Operations of the remaining fish pens, which complied with government regulations, were allowed to resume seeding last month. While they were still not issued the permits, the operators were asked to pay P6,000 per hectare for the use of the lake’s resources.
“When Gina [Lopez] ordered everything stopped, people thought there wouldn’t be any seeding to happen this year. The ponds in Bulacan supplying us the fingerlings did not prepare [enough stock] so there’s a shortage of bangus fingerlings now,” the operator said.
The LLDA said the government spent roughly P500,000 to dismantle a 50-ha fish pen. Since the process is costly and tedious, the government and operators reached a consensus to self demolish and downsize their pens from hundreds of hectares to just 25 ha per owner.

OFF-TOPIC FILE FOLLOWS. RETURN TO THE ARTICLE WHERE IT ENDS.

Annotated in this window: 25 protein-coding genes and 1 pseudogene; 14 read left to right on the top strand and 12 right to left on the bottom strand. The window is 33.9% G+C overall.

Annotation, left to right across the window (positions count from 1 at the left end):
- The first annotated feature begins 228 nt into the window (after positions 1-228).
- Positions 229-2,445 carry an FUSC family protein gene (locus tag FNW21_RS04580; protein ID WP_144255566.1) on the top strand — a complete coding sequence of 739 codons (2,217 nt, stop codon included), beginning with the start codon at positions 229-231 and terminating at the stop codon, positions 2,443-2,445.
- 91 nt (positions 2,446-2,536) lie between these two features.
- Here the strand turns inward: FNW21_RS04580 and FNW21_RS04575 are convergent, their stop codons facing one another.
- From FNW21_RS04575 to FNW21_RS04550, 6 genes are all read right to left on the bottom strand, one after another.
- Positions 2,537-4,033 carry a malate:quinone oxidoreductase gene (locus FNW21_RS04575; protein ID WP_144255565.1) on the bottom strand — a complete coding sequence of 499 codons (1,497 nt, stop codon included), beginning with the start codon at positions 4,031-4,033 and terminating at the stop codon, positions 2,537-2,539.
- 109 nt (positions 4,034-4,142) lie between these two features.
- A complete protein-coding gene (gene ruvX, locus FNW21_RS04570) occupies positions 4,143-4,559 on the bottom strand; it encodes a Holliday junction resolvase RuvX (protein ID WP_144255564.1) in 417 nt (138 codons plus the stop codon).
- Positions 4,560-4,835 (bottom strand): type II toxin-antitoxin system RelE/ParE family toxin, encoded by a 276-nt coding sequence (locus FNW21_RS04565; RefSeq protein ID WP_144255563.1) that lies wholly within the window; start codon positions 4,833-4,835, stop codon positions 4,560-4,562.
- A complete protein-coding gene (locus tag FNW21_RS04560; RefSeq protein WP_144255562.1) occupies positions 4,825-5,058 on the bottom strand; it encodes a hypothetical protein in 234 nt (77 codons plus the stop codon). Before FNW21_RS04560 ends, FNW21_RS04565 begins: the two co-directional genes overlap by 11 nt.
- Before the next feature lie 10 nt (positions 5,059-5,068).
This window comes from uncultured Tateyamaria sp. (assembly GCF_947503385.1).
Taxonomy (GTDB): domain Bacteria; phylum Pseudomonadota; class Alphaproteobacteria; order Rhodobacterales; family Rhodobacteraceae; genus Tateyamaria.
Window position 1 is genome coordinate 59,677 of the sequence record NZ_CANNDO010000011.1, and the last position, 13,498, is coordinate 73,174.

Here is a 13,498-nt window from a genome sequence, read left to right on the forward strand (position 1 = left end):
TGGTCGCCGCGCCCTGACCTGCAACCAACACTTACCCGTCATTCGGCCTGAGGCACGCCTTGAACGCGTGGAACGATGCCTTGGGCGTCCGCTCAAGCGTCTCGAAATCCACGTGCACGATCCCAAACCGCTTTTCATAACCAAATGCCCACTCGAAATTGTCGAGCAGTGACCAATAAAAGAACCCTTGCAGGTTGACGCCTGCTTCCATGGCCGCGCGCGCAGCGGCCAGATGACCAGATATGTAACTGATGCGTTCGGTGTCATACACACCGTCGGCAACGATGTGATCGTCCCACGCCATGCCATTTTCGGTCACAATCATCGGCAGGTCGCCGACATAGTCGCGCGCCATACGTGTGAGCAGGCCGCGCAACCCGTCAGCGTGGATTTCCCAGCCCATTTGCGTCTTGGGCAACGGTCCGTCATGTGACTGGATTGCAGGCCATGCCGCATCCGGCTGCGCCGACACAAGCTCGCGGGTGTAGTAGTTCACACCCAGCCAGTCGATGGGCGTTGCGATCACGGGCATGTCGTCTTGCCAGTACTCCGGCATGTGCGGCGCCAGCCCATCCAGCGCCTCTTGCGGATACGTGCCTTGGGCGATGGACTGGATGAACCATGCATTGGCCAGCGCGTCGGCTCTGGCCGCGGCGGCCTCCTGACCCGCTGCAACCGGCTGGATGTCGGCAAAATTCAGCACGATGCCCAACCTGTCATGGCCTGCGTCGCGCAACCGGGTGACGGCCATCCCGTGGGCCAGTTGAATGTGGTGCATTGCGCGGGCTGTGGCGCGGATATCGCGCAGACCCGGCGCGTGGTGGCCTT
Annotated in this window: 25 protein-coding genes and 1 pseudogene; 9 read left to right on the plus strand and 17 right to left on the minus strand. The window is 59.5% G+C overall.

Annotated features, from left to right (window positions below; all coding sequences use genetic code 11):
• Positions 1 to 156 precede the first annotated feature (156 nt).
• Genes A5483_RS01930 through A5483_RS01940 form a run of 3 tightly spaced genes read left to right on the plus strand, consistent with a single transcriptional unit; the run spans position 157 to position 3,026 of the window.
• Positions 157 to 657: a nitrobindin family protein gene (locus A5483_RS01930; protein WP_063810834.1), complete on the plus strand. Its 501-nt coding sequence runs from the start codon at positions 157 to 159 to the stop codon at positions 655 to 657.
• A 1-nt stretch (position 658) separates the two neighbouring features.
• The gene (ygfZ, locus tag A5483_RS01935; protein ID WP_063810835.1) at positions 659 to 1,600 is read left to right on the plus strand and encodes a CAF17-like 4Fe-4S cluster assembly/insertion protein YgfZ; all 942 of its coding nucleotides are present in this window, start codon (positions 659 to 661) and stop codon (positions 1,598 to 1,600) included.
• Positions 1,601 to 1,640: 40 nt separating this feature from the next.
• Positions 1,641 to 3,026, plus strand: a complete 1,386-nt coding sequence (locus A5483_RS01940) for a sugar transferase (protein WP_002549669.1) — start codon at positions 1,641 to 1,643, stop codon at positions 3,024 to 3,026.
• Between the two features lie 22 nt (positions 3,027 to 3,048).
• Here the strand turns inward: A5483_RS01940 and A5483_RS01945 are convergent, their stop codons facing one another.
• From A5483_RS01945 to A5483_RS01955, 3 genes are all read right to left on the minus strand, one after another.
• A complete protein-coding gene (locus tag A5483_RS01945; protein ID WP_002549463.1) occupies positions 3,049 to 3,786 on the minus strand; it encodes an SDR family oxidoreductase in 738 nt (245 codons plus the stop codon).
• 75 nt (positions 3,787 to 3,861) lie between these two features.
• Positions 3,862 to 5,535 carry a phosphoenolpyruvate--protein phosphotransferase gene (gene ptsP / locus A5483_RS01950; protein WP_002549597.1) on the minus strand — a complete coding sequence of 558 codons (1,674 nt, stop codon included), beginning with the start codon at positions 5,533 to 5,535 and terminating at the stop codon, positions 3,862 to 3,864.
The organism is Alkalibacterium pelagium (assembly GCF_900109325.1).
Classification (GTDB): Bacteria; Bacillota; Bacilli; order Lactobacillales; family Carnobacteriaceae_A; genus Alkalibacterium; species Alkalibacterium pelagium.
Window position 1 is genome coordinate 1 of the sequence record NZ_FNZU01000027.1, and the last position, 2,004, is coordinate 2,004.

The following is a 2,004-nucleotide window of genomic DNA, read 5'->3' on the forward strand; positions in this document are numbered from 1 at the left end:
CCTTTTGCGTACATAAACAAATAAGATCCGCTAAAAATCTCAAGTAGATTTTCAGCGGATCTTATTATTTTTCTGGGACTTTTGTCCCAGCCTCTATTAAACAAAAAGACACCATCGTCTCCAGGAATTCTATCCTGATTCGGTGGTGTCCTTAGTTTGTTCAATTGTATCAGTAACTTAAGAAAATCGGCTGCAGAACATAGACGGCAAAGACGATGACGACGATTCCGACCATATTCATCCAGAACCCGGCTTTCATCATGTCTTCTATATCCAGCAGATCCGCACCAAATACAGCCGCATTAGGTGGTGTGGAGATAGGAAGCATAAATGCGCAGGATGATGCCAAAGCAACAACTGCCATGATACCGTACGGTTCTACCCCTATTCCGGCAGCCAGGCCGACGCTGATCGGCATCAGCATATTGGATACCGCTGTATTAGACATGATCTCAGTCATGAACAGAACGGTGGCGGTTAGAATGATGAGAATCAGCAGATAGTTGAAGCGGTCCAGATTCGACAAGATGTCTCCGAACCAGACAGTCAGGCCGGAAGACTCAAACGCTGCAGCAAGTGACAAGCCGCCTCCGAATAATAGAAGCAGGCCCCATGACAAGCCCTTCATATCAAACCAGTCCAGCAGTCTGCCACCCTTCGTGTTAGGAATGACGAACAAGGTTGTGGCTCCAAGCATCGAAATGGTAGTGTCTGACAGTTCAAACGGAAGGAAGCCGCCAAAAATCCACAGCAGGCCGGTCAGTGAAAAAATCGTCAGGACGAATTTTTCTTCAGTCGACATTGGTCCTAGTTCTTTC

“They [eventually] agreed to it, rather than they lose everything,” said Emiterio Hernandez of the LLDA’s Environmental Regulatory Department.
“We are not stopping,” Medina said.
He said the LLDA was looking at other things in the lake. “No matter how much you demolish, if you don’t clean up the water [it becomes pointless].”
Medina said the LLDA’s legal team was preparing to identify the industries illegally discharging wastes into the lake.
Other issues he is looking into are the illegal settlers and the illegal reclamation of shorelines.
“Secretary Roy [Cimatu] is asking us for achievable, measurable results,” he said.
Medina said the government was “on target” to fulfill Mr. Duterte’s promise to save the dying Laguna de Bay.